Ready for bottle: Solera, Mel's, Le Central... there are plenty of places to pick up a good bottle in this town. Don't forget Brix or Adega, either. And how about one worthy eatery that keeps slipping off my personal radar: Potager (1109 Ogden Street). In this week's review, I give Zengo props for putting together a menu without any particular historical precedent, a menu that -- if nothing else -- is entirely true to its own individual geometry. Potager is another place with no precedent, unrecognizable as anything but itself.
Chef Teri Rippeto and sous Mary Kay Bader just rolled out Potager's late-summer menu on August 5 and will be serving it until the first of the autumn produce starts coming in. They're featuring a summer market's worth of good flavors and simple combinations -- just reading the menu fills your head with the sound of crickets, the feel of splintery picnic benches and the smell of sweet corn roasting.
Upside-down tomato tart with feta cheese and mint; river oysters with lemon verbena ice; a salad of grilled shrimp, watermelon, cucumber and Haystack Mountain goat feta with mint syrup; summer tomato salad with fresh basil; brined Niman Ranch pork loin with gingered peach chutney, green beans, summer squash and currants. These aren't just menu items, they're pure expressions of a season as seen through one chef's eyes, as tasted through one chef's memories. And when a kitchen is cooking like that, the food can't be anything but unique.
Speaking of unique, you'd have to look far and wide for another Midwest/Southwest/ Cajun-style spaghetti-Western cowboy diner with a brick-walled Gernsback atomic-alien theme like Atomic Cowboy, the two-month-old restaurant/bar at 3237 East Colfax Avenue. The Cowboy -- brought to life by two of the most dedicated restaurant cultists in Denver right now, Leigh and Robert Thompson, who also own B-52 Billiards and Brasserie Rouge ("Obsession," November 27, 2003) -- is already a favorite haunt among the regulars on that stretch of Main Street USA. It's got everything anyone could want in a diner: good grub served with no fuss, six kinds of salsa to go with the house chips, garlic fries, peanut-butter pie, friendly bartenders, booths covered in cowhide, scantily clad pinup girls straddling Looney Toons rockets, and a kitchen that's open until 1 a.m. every night.
When I first talked to the Thompsons about their plans for Atomic Cowboy, Robert said they were going for "Mark Miller-style cowboy cooking in a place that's a cross between David Lynch and the Wild West. But, you know, with aliens." That's pretty much what they've given us. And because Mezcal and the Goosetown Tavern are within staggering distance, I'm certain the place will look even better two years out, after the crowds have had a chance to break it in a little.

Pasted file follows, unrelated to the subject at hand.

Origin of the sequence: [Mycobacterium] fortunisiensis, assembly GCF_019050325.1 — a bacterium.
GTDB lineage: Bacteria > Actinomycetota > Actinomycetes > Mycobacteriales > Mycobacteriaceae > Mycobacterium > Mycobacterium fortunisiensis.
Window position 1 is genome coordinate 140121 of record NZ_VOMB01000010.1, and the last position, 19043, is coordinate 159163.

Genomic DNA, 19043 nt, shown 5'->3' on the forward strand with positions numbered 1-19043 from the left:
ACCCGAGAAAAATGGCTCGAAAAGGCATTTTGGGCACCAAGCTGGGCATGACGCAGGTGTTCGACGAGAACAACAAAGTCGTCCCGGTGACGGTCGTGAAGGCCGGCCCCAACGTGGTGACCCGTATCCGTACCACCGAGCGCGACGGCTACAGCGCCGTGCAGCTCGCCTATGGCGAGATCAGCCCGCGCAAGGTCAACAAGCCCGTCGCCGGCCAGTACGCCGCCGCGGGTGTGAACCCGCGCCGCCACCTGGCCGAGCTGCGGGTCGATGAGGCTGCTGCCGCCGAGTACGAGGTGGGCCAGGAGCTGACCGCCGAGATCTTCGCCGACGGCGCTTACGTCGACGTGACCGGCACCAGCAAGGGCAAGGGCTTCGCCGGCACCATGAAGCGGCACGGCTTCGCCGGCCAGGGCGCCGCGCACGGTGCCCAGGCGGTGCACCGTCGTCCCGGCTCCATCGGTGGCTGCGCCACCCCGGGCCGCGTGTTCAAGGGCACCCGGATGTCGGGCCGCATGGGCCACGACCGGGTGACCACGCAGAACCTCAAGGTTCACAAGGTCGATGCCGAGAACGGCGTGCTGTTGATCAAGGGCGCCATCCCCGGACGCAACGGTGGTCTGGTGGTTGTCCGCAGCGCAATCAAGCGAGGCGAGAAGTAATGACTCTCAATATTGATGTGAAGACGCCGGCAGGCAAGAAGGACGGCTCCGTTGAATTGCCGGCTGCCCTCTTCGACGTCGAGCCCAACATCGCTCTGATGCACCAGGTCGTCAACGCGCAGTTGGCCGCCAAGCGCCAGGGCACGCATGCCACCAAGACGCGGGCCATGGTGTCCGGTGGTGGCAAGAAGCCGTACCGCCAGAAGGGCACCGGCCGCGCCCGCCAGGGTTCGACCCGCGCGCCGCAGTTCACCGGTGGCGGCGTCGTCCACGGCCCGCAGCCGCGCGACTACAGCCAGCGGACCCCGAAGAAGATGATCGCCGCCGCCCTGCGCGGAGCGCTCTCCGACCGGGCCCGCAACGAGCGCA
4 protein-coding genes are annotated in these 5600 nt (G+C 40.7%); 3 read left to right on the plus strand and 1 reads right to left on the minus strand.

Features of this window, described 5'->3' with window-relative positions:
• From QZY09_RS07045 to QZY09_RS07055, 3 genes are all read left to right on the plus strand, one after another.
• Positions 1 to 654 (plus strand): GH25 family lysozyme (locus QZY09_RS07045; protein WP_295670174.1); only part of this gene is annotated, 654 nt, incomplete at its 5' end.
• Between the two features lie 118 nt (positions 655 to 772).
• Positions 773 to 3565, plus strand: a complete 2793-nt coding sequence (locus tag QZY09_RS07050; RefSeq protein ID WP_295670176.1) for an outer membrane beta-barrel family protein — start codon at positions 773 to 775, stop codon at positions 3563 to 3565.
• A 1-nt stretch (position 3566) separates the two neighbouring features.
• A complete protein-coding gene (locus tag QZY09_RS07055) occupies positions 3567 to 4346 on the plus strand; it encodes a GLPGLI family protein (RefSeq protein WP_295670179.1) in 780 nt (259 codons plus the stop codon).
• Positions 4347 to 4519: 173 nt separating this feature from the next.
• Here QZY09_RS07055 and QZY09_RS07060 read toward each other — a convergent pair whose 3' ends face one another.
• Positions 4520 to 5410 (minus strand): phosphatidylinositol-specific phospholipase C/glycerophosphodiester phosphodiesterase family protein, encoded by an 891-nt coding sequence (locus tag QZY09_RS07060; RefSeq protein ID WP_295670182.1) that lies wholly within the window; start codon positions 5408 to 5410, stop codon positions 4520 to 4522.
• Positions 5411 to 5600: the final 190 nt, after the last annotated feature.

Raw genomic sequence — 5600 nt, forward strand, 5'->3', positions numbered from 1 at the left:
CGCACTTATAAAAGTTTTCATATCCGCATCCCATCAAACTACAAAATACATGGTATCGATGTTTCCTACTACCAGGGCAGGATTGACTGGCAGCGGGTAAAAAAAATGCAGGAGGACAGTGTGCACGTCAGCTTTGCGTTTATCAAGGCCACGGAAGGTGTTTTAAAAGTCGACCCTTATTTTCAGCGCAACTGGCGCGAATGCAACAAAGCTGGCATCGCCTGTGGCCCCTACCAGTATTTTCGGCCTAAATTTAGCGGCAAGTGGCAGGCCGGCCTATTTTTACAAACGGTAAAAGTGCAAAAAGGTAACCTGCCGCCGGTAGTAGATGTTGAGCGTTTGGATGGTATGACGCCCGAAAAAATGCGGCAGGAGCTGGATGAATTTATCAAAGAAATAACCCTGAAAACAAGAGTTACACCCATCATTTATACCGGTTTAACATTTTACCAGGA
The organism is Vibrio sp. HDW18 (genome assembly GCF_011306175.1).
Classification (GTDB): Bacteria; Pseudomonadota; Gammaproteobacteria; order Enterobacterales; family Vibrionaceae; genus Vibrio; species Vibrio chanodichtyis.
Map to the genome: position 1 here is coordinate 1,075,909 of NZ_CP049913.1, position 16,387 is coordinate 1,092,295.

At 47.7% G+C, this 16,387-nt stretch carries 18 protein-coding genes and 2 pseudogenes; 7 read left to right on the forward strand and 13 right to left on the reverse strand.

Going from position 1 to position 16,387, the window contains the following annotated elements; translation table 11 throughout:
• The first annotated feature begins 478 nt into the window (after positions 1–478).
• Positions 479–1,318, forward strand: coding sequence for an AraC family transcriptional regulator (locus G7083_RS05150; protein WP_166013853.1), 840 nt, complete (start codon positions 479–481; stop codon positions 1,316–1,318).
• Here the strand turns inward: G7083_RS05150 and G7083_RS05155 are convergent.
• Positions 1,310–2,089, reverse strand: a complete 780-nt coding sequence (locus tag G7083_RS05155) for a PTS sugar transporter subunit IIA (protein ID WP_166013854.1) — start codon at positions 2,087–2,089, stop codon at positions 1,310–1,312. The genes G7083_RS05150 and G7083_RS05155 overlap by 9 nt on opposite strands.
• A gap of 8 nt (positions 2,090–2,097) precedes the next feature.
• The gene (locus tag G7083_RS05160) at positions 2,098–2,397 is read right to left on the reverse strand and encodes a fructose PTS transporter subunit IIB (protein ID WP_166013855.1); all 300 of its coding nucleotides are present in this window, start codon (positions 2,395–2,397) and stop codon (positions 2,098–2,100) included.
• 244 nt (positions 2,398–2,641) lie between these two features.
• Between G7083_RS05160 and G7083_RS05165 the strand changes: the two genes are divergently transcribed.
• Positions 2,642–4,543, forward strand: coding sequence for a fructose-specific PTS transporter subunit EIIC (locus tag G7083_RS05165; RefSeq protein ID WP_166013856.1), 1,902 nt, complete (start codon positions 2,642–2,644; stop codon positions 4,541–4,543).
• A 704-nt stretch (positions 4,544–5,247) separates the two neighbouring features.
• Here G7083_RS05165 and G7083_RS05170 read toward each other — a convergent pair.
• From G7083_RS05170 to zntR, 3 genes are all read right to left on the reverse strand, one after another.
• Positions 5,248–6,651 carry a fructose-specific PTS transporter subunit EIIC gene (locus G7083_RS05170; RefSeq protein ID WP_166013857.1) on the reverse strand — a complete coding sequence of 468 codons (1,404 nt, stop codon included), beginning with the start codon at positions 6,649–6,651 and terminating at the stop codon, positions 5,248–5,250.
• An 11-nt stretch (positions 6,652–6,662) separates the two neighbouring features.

Leftovers: Clair de Lune closed up shop with a final night of service last Saturday. C'est la vie, c'est la guerre.
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"You know how it is," chef/ owner Sean Kelly says. "You just gotta pick a date." And though things had been looking up at the little restaurant that couldn't over the past couple of weeks (a fully committed Tuesday, for example, just last week), Kelly knows it was mostly just folks coming in to say goodbye. "And you know, not just money-wise, but spiritually, it feels good to go out busy," he adds. "No one wants to close with four tables on a Saturday night."
For now, Clair is going to remain dark. Kelly and his remaining crew, including roundsman Seth Black, will spend the rest of the month sitting out the worst of the heat and messing around with the space to see what they can come up with in terms of a new concept. But no one, not even Kelly, is sure what the new incarnation at 1313 East Sixth Avenue will be.
"You'll know when I know," Kelly tells me. And the same goes for you folks out there in Hotcakesland.
And finally, Denver may be losing Clair de Lune, but we're gaining another restaurant in a hole that, just last week, I was worrying would never be filled -- the space in Regatta Plaza, at 12200 East Cornell Street in Aurora, that once held the excellent Maruti Narayan's. But even as I wrote that, a new occupant was calling the place home. Denver Woodlands -- a vegetarian, kosher Indian restaurant and bakery featuring pastries, Indian dosas and a full menu of made-from-scratch Southern Indian dishes -- opened in that very spot just a few weeks ago. And if the crowds there last Saturday night were any indication, Denver Woodlands should be seeing plenty of green.